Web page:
Presentation on theme: "You want to invest $ 1,000 in a mutual fund that offers a 5% guaranteed rate of return. Inflation is expected to be 1% per year. What will your investment."— Presentation transcript:
You want to invest $ 1,000 in a mutual fund that offers a 5% guaranteed rate of return. Inflation is expected to be 1% per year. What will your investment be worth in 5 years time, in real dollars based on the present Consumer Price Index?
An engineering project requires $ as first cost and has a planning horizon of five years. Operating costs are $2 000 (actual) per year, and expected annual revenue is $8 000 (actual). Calculate the project's present worth if the real interest rate is 5%, the expected annual inflation is 2% and the salvage value is $5 000 (actual).
Your company buys a piece of capital equipment for $100,000. It depreciates at 20% per year, declining balance. The company is taxed at 40%. The physical life of the equipment is 5 years, after which it has no salvage value. Using the equipment, you expect to incur annual costs of $15,000 and to receive an annual income of $50,000. Your real after-tax MARR is 10%. What is the after-tax present worth of this investment if there is no inflation over the next five years? What is the expected after-tax present worth of the investment if there is a 50% chance that there will be 5% inflation over the next five years, given that the annual costs and annual income are in actual dollars?
Park Iseul has just completed a Masters degree in Library Science. She has had four job offers, but is finding it difficult to choose between them. She discusses the problem with her room-mate, Lee Kyung Sook, who is currently taking a course in Engineering Economics. “What factors are you considering?” asks Lee. “The salary is one factor, of course,” says Park, “Megacorp has offered me $9 000 a month, and none of the others come close to that. And they also have the best prospects for promotion. But really, the most important thing to me is the atmosphere at work. Megacorp seems very cold and unfriendly. And the next most important thing is the distance I have to commute – Megacorp is sixty minutes travel away, I don't want to spend all my time travelling.” “I can help you make the decision,” says Lee, “All we need to do is to construct a decision matrix. You give me all the details, and I'll enter them on a spreadsheet right now.”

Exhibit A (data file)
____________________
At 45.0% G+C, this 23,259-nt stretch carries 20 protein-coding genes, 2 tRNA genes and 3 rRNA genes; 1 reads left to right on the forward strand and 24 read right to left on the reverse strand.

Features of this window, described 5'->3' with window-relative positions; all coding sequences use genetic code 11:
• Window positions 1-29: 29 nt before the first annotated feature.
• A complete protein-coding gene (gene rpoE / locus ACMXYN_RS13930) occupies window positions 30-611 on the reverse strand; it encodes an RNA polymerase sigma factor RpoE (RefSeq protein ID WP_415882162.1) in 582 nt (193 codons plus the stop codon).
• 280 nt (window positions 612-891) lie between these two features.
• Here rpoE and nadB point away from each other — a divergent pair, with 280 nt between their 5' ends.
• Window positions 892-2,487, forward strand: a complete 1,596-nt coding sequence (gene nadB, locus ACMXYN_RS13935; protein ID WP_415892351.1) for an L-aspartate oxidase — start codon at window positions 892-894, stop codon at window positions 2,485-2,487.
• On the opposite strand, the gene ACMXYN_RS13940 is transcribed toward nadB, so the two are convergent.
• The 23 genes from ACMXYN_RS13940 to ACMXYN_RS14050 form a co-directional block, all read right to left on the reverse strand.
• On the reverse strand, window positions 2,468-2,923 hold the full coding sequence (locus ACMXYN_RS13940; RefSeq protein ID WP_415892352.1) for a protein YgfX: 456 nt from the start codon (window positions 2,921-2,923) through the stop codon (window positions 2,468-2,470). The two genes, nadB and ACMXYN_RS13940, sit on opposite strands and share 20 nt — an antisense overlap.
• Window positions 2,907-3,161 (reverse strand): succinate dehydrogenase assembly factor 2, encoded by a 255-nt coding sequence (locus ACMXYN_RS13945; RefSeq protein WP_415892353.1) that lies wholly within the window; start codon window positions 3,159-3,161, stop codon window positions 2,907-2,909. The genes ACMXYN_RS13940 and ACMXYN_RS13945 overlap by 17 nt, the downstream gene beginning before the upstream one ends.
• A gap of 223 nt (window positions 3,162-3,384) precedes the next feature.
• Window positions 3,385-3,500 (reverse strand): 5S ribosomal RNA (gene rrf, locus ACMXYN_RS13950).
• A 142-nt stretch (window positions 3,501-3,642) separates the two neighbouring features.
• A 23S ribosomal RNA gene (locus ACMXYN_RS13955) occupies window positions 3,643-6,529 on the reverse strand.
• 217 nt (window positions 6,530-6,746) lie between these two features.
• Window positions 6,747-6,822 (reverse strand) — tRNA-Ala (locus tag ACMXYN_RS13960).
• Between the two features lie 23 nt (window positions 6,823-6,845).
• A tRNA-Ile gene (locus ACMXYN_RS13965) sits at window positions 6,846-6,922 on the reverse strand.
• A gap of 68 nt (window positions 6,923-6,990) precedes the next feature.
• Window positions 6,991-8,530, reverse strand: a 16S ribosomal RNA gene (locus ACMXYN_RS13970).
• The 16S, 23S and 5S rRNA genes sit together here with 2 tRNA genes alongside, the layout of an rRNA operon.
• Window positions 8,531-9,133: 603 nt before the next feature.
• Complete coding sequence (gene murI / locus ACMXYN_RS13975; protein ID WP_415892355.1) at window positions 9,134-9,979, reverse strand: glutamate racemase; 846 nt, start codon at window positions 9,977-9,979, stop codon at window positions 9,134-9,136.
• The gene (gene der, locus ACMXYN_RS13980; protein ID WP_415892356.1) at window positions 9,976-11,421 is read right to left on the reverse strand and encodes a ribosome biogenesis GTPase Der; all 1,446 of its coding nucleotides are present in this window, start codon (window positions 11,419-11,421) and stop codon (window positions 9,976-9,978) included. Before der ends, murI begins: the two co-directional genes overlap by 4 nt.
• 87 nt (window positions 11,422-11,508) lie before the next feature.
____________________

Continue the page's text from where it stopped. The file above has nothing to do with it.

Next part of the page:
Professional Engineering Exam Dec 2007, Q. 2 You plan to manufacture plastic containers for six years in a factory in Ontario. This requires capital equipment costing $4,200,000. You will finance the purchase of the equipment by a $3,200,000 loan from the National Bank. The loan interest is 12%, and the amortization period is 10 years with 10 end-of-year payments. The CCA rate for the capital equipment is 20%. At the end of the six years the equipment will be sold for $260,000 and the loan principal remaining after the sixth loan payment will be repaid to the bank. The anticipated yearly revenue minus all costs (except loan interest) is $2,860,000. Your tax rate is 40%. Determine a) the CCA in the final year and the terminal loss or recaptured CCA b) the interest portion of the final loan payment and the remaining principal c) the pre-tax cash flow in year 6 d) the taxable income in year 6 e) the after-tax cashflow in year 6
Professional Engineering Exam, Dec 2006, #4 A company requires computing equipment for a new project that will last 3 years. They can either purchase the equipment for $X, or lease it for $850,000 per year, payable yearly in advance. The (after-tax) MARR is 15%, and the Capital Cost Allowance for computing equipment is 50%. The company makes $1,000,000 per year and pays tax at 30%. The salvage value of the equipment is zero. Determine: a) The present value (after tax) of leasing b) The after-tax cashflow in year 2 of the purchasing option if X is $2.4M c) The preferred alternative if X = $3M d) The value of X that would make the two alternatives economically equivalent
A CNC lathe used in a production process requires major repair. It can either be completely overhauled for $X, or replaced by a new machine for $1,100,000. Your MARR is 10%. The lathe is needed for five more years. The O/M costs and salvage values for both the old and new machines are as follows (all values in thousands of dollars). The old machine has zero salvage value. Question 5, Dec 2009 Year12345 Old O/M New O/M New salvage Determine: a) the EUAC of keeping the old machine if X=$470K b) the range of values for X for which repair is the preferred option c) the annual saving if X=$710K and we replace the machine d) the IRR of replacing the machine if X=$750K